American Heat Treating, Inc. is capable of heat treating just about any material you may need – some of which are:
Plain Carbon Steels
300 Series Stainless Steel
400 Series Stainless Steel
Our experts will help determine the most effective and economical approach to your processing needs, utilizing our wide variety of equipment suitable for all size loads and most thermal processing.
About to American Heat Treating
Here are some of the processes we provide:
(Also called Precipitation Hardening) A change in the properties of certain steels, and structural alloys, that occurs at ambient or moderately elevated temperatures after hot working or a heat treatment (quench aging, natural aging, or artificial aging).
A process in which an austenitizable steel object is brought into contact with a carbonaceous environment of sufficient carbon potential to cause absorption of carbon at the surface and, by diffusion, to create a concentration gradient.
Reheating a quench hardened or normalized steel object to a temperature below Ac1, and then cooling it at any desired rate.
Annealing is used to induce ductility, soften material, relieve internal stresses, and refine the structure by making it homogeneous.
A process for joining solid metals in close proximity by introducing a liquid that melts above 850°F. Like the other joining processes, brazing encompasses a variety of scientific disciplines which we are well versed in.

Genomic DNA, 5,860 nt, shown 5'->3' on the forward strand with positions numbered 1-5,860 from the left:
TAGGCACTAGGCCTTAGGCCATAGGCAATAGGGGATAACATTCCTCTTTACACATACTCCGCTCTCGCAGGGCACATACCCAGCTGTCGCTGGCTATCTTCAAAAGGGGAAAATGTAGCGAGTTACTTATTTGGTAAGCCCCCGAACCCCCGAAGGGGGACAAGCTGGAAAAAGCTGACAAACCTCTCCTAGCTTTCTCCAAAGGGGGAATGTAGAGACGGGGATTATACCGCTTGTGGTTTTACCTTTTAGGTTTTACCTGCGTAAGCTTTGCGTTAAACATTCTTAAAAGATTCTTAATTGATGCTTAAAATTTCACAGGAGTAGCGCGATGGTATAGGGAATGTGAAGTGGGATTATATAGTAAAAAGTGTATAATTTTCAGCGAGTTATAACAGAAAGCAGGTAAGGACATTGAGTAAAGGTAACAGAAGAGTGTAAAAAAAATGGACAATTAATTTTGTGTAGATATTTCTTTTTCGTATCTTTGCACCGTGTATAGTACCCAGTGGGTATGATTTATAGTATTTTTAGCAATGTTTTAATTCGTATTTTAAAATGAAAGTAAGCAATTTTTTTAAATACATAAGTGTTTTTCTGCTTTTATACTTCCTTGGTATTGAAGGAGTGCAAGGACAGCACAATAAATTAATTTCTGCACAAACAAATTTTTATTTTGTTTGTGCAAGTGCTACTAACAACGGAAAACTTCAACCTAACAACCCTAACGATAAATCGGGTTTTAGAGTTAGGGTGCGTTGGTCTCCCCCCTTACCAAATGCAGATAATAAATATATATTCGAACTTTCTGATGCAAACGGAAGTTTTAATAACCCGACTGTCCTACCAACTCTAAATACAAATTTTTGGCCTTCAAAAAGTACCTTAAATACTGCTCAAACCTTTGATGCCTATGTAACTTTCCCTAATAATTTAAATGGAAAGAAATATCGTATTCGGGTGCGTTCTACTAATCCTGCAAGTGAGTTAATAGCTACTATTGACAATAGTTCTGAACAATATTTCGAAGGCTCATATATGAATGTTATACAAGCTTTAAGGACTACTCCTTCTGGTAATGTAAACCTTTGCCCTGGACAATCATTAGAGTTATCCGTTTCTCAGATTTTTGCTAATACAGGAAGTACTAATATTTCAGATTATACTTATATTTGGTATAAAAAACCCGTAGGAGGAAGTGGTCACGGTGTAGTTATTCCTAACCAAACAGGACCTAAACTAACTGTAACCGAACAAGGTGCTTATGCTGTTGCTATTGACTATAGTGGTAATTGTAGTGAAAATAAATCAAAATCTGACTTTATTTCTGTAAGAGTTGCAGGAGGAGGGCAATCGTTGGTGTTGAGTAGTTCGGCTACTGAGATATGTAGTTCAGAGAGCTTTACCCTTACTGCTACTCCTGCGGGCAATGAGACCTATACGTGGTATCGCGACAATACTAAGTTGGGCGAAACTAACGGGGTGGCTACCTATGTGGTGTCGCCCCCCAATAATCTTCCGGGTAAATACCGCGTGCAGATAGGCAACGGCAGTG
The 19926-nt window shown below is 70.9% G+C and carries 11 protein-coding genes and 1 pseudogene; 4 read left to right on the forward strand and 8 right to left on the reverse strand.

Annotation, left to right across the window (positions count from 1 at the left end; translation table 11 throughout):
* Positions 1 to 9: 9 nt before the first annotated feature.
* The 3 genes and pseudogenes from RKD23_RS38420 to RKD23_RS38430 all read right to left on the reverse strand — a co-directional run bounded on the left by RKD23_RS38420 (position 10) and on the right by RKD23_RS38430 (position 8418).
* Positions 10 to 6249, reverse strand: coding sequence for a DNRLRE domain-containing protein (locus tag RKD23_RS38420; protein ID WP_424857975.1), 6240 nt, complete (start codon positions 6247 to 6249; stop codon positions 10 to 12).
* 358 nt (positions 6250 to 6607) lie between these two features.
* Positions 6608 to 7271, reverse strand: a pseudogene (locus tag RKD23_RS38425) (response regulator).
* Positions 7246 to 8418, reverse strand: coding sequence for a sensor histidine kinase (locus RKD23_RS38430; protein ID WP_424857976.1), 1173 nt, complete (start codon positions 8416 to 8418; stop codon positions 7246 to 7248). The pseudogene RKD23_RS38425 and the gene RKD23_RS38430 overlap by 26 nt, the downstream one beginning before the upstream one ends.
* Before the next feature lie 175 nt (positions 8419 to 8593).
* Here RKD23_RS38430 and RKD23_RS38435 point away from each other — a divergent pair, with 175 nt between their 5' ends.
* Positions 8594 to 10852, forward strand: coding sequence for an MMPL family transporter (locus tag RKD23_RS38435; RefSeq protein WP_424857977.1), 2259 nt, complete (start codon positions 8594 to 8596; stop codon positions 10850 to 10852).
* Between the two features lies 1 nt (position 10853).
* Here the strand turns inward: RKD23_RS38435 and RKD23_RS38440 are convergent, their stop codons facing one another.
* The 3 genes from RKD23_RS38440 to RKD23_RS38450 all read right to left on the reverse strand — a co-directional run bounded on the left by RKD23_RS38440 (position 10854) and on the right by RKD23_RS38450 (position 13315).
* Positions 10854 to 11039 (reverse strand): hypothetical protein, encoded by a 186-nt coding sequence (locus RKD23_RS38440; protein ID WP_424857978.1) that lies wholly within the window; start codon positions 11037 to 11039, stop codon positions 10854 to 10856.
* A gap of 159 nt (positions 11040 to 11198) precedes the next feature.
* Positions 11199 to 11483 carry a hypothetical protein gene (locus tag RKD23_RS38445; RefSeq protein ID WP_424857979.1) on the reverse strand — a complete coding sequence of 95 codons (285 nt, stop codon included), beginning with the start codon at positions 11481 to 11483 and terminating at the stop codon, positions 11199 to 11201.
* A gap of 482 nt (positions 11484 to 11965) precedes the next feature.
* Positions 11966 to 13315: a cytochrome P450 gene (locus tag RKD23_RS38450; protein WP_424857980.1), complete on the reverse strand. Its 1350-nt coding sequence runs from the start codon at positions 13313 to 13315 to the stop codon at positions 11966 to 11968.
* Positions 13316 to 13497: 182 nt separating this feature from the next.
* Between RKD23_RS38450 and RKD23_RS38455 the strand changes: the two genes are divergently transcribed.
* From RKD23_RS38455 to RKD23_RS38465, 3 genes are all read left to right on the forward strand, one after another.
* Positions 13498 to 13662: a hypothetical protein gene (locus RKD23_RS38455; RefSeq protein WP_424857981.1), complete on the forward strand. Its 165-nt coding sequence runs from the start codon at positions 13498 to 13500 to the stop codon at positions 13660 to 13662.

(Also called Cold Treatment) Cryogenics, or deep freezing is done to make sure there is no retained Austenite during quenching, resulting in a complete Martensitic microstructure.
Vacuum Heat Treat
Heating metals to high temperatures normally causes rapid oxidation, which is undesirable. A vacuum furnace removes the oxygen and prevents this from happening.
A thermal process that produces significantly tougher parts than conventional heat treating. Used in many applications where distortion is critical. The resultant microstructure is very tough, exhibiting 15% higher toughness than a quench & tempered part of the same hardness.
(Also called Martempering) A hardening procedure in a molten salt bath at a temperature right above the martensite start temperature that follows the austenitization of the ferrous material.
Heating a steel object to a suitable temperature, holding it long enough to reduce residual stresses, and then cooling it slowly enough to minimize the development of new residual stresses.
Case hardening in which a suitable steel object is heated above Ac1 in a gaseous atmosphere of such composition as to cause simultaneous absorption of carbon and nitrogen by the surface and, by diffusion, to create a concentration gradient.
Unlike some combustion methods, induction heating is highly controllable regardless of batch size. Varying the current, voltage, and frequency through an induction coil results in fine-tuned engineered heating, perfect for applications like hardening and tempering, stress relieving, annealing and other forms of heat treating. A high level of precision is essential for critical industries like automotive, aerospace, the military, off-road machinery and oil and gas, just to name of few.